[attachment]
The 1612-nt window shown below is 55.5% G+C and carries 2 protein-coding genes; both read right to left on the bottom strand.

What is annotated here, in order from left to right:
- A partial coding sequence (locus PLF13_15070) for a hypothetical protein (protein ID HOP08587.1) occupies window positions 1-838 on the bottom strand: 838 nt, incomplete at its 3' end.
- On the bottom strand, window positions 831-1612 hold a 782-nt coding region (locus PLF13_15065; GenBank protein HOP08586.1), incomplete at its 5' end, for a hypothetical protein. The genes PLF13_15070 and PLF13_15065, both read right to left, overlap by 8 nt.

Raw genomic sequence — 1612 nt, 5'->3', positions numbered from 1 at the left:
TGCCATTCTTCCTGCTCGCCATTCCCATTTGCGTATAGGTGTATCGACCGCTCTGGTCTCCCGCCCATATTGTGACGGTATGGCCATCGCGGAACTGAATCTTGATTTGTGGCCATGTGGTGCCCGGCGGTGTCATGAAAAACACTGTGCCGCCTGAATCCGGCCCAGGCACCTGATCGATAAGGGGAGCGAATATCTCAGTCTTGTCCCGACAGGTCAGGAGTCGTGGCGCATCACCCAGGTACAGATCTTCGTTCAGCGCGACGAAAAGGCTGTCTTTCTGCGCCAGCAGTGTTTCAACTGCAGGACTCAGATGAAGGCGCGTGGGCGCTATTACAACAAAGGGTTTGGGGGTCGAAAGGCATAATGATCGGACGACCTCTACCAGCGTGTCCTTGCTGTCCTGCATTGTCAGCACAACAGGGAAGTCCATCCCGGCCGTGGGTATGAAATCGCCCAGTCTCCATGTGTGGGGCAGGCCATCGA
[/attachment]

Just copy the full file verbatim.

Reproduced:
The 1612-nt window shown below is 55.5% G+C and carries 2 protein-coding genes; both read right to left on the bottom strand.

What is annotated here, in order from left to right:
- A partial coding sequence (locus PLF13_15070) for a hypothetical protein (protein ID HOP08587.1) occupies window positions 1-838 on the bottom strand: 838 nt, incomplete at its 3' end.
- On the bottom strand, window positions 831-1612 hold a 782-nt coding region (locus PLF13_15065; GenBank protein HOP08586.1), incomplete at its 5' end, for a hypothetical protein. The genes PLF13_15070 and PLF13_15065, both read right to left, overlap by 8 nt.

Raw genomic sequence — 1612 nt, 5'->3', positions numbered from 1 at the left:
TGCCATTCTTCCTGCTCGCCATTCCCATTTGCGTATAGGTGTATCGACCGCTCTGGTCTCCCGCCCATATTGTGACGGTATGGCCATCGCGGAACTGAATCTTGATTTGTGGCCATGTGGTGCCCGGCGGTGTCATGAAAAACACTGTGCCGCCTGAATCCGGCCCAGGCACCTGATCGATAAGGGGAGCGAATATCTCAGTCTTGTCCCGACAGGTCAGGAGTCGTGGCGCATCACCCAGGTACAGATCTTCGTTCAGCGCGACGAAAAGGCTGTCTTTCTGCGCCAGCAGTGTTTCAACTGCAGGACTCAGATGAAGGCGCGTGGGCGCTATTACAACAAAGGGTTTGGGGGTCGAAAGGCATAATGATCGGACGACCTCTACCAGCGTGTCCTTGCTGTCCTGCATTGTCAGCACAACAGGGAAGTCCATCCCGGCCGTGGGTATGAAATCGCCCAGTCTCCATGTGTGGGGCAGGCCATCGA